“When I use a word,” Humpty Dumpty famously said in Alice in Wonderland, “it means just what I choose it to mean – neither more nor less.”
It seems Nevada state Senate Minority Leader Bill Raggio (R-Reno) took a page out of the Humpster’s book in a recent Las Vegas interview with NBC-affiliate station-owner Jim Rogers. For example, get a load of this:
“When we were running for office in 2008 – legislative candidates, gubernatorial candidates – no one anticipated the kind of an economic problem we were going to be facing. Ah, it developed during that time. Nobody was talking about raising taxes, particularly when there was some downturn in the economy.”
Pure, unadulterated USDA bull.
And I’m not just talking about the fact that no one was running for governor in 2008.
The state’s budget problems due to the slumping economy became front-page news in the winter of 2007. As matters got continually worse over the coming months, an emergency budget-cutting special session of the Legislature was conducted on June 27, 2008 to deal with the crisis where an “agreement forged by Assembly Speaker Barbara Buckley and Senate Majority Leader Bill Raggio passed both houses.”
If after that special session Sen. Raggio still wasn’t anticipating the kind of economic problems he was going to face in the ’09 session, he had no business being in that ’09 session.
In addition, prior to the summer of ’08, Speaker Buckley was conducting a statewide “listening tour” which she used to promote the notion of tax “restructuring” – which everyone with an IQ over room temperature knew was political-speak for tax hikes. Meanwhile, the teachers union was putting a gun to gaming’s head and demanding support for an increase in the room tax, while the liberal yahoos over at PLAN (Progressive Liberal Alliance of Nevada) were pushing for a corporate income tax as well as steep increases in the mining tax.
“Nobody was talking about raising taxes,” Sen. Raggio? Puh-lease.
Sen. Raggio knows darned well that people were talking about raising taxes – which is the primary reason he drew a conservative primary challenge from Sharron Angle that summer.
And because of that primary challenge, Sen. Raggio told the voters of his district that he wouldn’t support any tax hikes in 2009 – knowing full well how bad the economy was and how badly Democrats and liberals wanted to raise taxes to deal with it.
On July 8, 2008 – well after the emergency special session of the Legislature dealing with the budget crisis – Sen. Raggio said, “This is not the time to start talking about raising taxes. It is something that we can’t even consider.”
Less than a month later, and just days before the primary election, Sen. Raggio responded thusly to a voter in his district who had asked how the senator planned on dealing with the budget crisis: “Well, I’m not going to raise taxes, I can guarantee you that.”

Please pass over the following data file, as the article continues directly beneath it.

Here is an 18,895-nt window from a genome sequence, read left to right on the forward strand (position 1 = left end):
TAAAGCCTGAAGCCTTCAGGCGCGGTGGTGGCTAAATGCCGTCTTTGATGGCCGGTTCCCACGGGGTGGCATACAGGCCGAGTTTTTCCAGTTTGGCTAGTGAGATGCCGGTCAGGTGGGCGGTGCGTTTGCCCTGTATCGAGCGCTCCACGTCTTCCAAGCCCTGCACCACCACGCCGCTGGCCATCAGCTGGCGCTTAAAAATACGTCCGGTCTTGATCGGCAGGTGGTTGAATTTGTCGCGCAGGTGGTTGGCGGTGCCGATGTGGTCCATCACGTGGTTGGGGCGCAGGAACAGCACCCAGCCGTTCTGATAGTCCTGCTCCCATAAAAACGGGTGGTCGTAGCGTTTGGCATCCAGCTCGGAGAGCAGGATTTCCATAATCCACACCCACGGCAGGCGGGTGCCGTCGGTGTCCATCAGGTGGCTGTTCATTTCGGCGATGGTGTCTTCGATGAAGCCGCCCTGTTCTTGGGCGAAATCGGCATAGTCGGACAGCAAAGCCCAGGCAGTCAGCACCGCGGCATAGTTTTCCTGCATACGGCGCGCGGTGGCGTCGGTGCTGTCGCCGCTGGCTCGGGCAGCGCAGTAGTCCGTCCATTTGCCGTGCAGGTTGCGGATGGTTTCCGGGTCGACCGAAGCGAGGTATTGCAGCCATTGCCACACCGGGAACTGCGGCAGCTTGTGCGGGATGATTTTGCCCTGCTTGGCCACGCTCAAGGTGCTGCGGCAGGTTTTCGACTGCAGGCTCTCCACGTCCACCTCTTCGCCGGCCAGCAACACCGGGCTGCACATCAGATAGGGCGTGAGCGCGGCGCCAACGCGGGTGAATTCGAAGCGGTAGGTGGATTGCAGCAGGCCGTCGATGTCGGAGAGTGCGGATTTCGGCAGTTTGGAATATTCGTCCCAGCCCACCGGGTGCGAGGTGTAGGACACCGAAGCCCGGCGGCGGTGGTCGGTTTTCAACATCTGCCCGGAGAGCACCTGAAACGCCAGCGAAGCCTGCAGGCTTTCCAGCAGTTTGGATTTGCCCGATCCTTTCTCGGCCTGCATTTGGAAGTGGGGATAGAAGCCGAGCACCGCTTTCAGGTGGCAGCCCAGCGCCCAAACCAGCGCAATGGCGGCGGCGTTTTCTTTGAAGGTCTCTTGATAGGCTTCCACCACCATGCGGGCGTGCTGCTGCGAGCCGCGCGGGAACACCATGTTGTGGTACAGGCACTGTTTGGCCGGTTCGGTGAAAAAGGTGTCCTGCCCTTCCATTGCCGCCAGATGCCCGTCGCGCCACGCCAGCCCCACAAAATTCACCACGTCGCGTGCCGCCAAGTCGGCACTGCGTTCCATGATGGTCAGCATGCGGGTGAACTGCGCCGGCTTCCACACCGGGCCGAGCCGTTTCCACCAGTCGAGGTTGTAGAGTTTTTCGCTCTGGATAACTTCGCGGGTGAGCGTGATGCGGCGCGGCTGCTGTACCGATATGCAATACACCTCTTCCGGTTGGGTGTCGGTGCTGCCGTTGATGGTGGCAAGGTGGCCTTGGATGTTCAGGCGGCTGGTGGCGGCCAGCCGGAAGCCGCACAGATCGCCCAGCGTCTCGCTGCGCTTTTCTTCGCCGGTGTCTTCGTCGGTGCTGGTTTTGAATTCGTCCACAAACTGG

And as we all know now, Sen. Raggio then went back on his word and pushed forward over a billion dollars worth of higher taxes last session. Which has now resulted in a recall effort by voters in Sen. Raggio’s district.
“Some conservative Republicans upset over tax increases passed by the 2009 Legislature are taking aim at Senate Minority Leader Bill Raggio and discussing a recall effort against the veteran lawmaker,” reported the Associated Press on Tuesday.
“Organizer Dana Allen, a businessman who has been active in Tea Party rallies, said the Reno Republican is being targeted because he campaigned on a platform of fiscal restraint but helped push through nearly $1 billion in tax increases to plug a gaping hole in the state budget.”
An organizing email being circulated around the Internet declares that “It is time to send a message to elected officials that they can no longer mislead voters before an election and ignore them after they get into office.” Amen.
When asked about the recall, Sen. Raggio again disingenuously told the AP reporter that “Nobody thought we’d have to raise taxes,” adding that he “didn’t sign any pledges” not to raise taxes.
Well, no. He didn’t put it in writing. But so what?
On August 5, 2008, Sen. Raggio verbally GUARANTEED the voters of his district and the citizens of Nevada that he wasn’t going to raise taxes. He then raised everyone’s taxes by more than a billion dollars in the middle of a recession. Are we to conclude from Sen. Raggio’s example that a promise made by a candidate doesn’t count unless it’s in writing? And some people still wonder why I push candidates so hard to SIGN the Taxpayer Protection Pledge?
For saying one thing and then doing the exact opposite, Sen. Raggio has no one but himself to blame for the recall. If probably won’t succeed – these things rarely do. But it WILL send a powerful message that voters are sick and tired of politicians telling them what they want to hear in the campaign and then doing whatever they want to do once safely elected. Candidates, ye be warned!
One final point.
In that AP recall story, Eric Herzik, a “political scientist” at UNR in Reno, called the recall campaign “stupid.”
No, what’s stupid is for the media to continue quoting “political scientists” who’ve never run for office or managed a political campaign as though they are somehow experts on politics. In fact, when it comes to retail, real-life politics, Eric Herzik doesn’t know $#!& from apple butter.
Let the recall begin!